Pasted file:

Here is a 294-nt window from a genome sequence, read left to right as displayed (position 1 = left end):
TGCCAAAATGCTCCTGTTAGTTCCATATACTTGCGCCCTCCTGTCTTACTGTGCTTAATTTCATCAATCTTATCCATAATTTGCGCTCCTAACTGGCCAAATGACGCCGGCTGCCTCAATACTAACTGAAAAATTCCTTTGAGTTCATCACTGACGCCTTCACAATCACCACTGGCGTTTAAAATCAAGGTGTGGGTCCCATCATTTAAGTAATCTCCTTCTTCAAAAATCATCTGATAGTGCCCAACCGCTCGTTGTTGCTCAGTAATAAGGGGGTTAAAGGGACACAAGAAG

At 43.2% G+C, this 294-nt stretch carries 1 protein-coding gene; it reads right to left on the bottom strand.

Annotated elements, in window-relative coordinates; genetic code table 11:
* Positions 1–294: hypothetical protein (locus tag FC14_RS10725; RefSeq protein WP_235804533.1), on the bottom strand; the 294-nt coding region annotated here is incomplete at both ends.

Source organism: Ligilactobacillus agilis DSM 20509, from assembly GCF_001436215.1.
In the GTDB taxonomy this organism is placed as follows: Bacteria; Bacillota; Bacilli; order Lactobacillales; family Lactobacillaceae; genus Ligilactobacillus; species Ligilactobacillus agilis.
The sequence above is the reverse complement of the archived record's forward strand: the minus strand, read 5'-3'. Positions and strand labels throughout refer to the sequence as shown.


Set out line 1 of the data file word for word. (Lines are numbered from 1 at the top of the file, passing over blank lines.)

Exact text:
Here is a 294-nt window from a genome sequence, read left to right as displayed (position 1 = left end):